90+ Signs You’re Mentally and Emotionally Exhausted (According to Experts in an Up Journey Article)

90+ Signs You’re Mentally and Emotionally Exhausted (According to Experts in an Up Journey Article)

90+ Signs You’re Mentally and Emotionally Exhausted (According to Experts)

Possible ways to cope with mental exhaustion include some obvious and some not-so-obvious steps one can take: take a break, exercise regularly, take care of basics, and be grateful.  Read the entire article in Up Journey and find out what Dr. Connor adds to the discussion.

To further discuss, make an appointment with Dr. Connor.

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Superfoods for Super Sperm (Part 10 of my Superfoods series)

Superfoods for Super Sperm (Part 10 of my Superfoods series)

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Your diet can impact many aspects of well-being and it can be an important aspect in understanding male infertility. You may know that the things you eat affect your physical health and even your mental health, but do you understand how food can influence your sexual health?

Adding superfoods to your diet may be a good way to increase the health of your sperm and boost your fertility. While there’s no scientific definition of what makes up a “superfood,” this label is often given to foods and drinks that contain a lot of vitamins, minerals, and other nutrients that boost health. While superfoods generally can’t cure conditions like fertility, they can be an important part of optimizing your sexual health to be the best it can be.

Why Is Sperm Health Important?

In order to naturally conceive a child, you need to have enough healthy sperm. Sperm are cells made by the testicles in the male reproductive system. They combine with egg cells made by the ovaries in the female reproductive system to result in an embryo. Multiple types of hormones, including testosterone, help control the production of sperm.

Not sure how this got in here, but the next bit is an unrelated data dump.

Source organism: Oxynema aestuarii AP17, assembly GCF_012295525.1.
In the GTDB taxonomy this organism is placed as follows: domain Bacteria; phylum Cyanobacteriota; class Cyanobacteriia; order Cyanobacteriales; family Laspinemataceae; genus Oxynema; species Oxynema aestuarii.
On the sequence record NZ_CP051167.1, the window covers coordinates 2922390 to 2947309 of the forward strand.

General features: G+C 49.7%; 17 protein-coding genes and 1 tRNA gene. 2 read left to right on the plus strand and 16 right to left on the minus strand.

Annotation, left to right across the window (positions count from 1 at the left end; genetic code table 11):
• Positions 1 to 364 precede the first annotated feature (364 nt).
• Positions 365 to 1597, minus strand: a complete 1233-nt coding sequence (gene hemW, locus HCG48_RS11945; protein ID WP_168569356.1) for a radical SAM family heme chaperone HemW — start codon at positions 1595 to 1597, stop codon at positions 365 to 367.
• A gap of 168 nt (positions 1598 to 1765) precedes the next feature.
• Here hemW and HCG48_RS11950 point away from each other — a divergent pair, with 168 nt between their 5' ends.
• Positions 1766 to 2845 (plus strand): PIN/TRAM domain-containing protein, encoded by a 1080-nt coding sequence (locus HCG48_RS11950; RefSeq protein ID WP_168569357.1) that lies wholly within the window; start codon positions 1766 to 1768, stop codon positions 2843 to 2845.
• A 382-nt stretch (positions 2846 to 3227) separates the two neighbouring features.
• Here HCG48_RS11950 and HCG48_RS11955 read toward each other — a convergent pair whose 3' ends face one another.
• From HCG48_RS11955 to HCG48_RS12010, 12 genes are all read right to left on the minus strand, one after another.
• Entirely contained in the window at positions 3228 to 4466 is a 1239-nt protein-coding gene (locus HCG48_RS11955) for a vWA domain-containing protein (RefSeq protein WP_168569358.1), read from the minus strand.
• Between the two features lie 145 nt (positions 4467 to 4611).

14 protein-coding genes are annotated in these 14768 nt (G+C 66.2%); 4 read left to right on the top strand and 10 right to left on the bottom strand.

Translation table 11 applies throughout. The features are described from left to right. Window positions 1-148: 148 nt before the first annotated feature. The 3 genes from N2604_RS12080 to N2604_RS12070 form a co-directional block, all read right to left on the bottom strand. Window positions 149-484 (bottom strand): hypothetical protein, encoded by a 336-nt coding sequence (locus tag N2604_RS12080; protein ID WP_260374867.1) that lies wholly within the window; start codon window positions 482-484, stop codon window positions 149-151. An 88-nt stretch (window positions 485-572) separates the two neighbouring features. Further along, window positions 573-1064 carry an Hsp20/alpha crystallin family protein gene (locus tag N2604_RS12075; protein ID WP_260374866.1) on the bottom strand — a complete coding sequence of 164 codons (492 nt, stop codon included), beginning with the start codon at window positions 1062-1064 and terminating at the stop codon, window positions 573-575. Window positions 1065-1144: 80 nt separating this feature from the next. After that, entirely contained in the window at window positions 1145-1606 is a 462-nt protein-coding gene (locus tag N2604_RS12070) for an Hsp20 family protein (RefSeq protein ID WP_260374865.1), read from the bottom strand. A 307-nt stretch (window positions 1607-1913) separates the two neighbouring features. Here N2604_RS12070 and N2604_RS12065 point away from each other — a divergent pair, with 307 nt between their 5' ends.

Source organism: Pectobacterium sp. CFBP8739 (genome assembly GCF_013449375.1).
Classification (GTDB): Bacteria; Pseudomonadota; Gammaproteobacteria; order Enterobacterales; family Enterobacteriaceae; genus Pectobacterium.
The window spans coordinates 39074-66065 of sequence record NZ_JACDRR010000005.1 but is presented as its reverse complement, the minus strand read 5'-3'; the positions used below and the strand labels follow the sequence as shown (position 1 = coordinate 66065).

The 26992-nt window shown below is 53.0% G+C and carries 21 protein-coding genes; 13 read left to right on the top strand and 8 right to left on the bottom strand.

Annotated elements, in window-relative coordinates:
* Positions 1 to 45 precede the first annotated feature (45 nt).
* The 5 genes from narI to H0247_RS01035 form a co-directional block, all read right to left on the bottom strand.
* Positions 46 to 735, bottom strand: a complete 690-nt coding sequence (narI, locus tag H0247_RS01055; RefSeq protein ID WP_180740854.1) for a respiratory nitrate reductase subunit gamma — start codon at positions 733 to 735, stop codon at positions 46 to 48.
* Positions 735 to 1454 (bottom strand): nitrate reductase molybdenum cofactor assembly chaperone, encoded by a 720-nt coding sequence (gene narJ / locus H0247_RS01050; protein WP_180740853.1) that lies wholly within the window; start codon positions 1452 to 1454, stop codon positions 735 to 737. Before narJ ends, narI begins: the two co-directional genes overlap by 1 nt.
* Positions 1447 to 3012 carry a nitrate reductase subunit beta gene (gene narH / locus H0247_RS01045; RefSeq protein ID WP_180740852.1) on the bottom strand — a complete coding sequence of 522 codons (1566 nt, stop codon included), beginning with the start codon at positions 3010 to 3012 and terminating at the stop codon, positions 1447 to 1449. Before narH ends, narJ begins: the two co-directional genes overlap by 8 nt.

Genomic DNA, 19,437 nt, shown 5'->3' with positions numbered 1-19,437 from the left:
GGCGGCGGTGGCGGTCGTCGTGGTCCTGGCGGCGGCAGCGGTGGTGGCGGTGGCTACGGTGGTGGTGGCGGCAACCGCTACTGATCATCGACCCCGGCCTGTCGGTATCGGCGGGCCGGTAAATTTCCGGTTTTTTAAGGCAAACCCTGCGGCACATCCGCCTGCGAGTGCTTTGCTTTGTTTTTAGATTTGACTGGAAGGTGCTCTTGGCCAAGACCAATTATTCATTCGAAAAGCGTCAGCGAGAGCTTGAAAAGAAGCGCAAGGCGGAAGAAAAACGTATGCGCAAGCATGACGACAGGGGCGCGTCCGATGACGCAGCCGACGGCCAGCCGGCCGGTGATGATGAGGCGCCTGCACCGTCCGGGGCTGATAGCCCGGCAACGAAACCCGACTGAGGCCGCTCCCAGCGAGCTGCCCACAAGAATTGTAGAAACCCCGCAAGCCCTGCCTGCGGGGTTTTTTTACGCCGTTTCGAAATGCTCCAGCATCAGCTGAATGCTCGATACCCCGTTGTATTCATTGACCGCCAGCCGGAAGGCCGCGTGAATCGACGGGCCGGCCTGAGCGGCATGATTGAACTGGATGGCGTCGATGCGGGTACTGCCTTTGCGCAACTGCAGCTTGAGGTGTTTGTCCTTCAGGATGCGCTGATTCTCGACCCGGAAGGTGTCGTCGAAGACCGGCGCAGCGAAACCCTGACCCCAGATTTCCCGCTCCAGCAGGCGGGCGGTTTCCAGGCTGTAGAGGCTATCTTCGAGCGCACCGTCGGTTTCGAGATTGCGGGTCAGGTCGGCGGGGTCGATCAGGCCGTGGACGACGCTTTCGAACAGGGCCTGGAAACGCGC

There are a few components to sperm health, including:

  • How many sperm cells your body makes, usually measured by how many sperm cells are found within a certain quantity of semen
  • The ability of sperm cells to move rapidly
  • The sperm cells’ shape and size

If your body doesn’t make enough sperm, or if your sperm cells are abnormal, you may have a hard time getting your partner pregnant. When a couple is unable to conceive after at least one year of regular sex, they are said to be infertile. Infertility has multiple causes that can affect men and women, and there are several possible medications, surgical procedures, and lifestyle changes that can help treat this condition.

Boosting Sperm Health Through Superfoods

Men who eat certain superfoods may produce healthier sperm cells and be less likely to experience medical conditions that impact fertility. The more health-boosting superfoods you can add to your diet, the more you can optimize your sexual health.


Oysters are a fantastic source of zinc. One serving of this seafood provides 673% of the recommended daily intake of this mineral. You can also find zinc in superfoods like pumpkin seeds, yogurt, chickpeas, and oatmeal.

Zinc is a very important nutrient for fertility in men. Tissue in the prostate gland as well as the fluid portion of semen contains high amounts of zinc. When zinc levels drop too low, your body may make less sperm, or the sperm may be shaped abnormally, die more quickly, or not work properly in order to fertilize an egg cell. Zinc also helps the body make hormones like testosterone. Some cases of male fertility problems have been linked to low levels of zinc within sperm cells.

Oily Fish

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Oily or fatty fish like salmon, trout, mackerel, and sardines have a lot of omega-3 fatty acids — molecules that can help fight inflammation and cell damage. Eating more foods that contain this nutrient can help the cell membrane (outer layer) of sperm cells function properly and may boost sperm health.

Omega-3 fatty acids are good for your health in other ways, too, making them a popular choice among people looking to eat more superfoods. For example, these molecules can help boost heart and eye health, reduce symptoms of rheumatoid arthritis, and may protect against conditions like cancer and Alzheimer’s disease.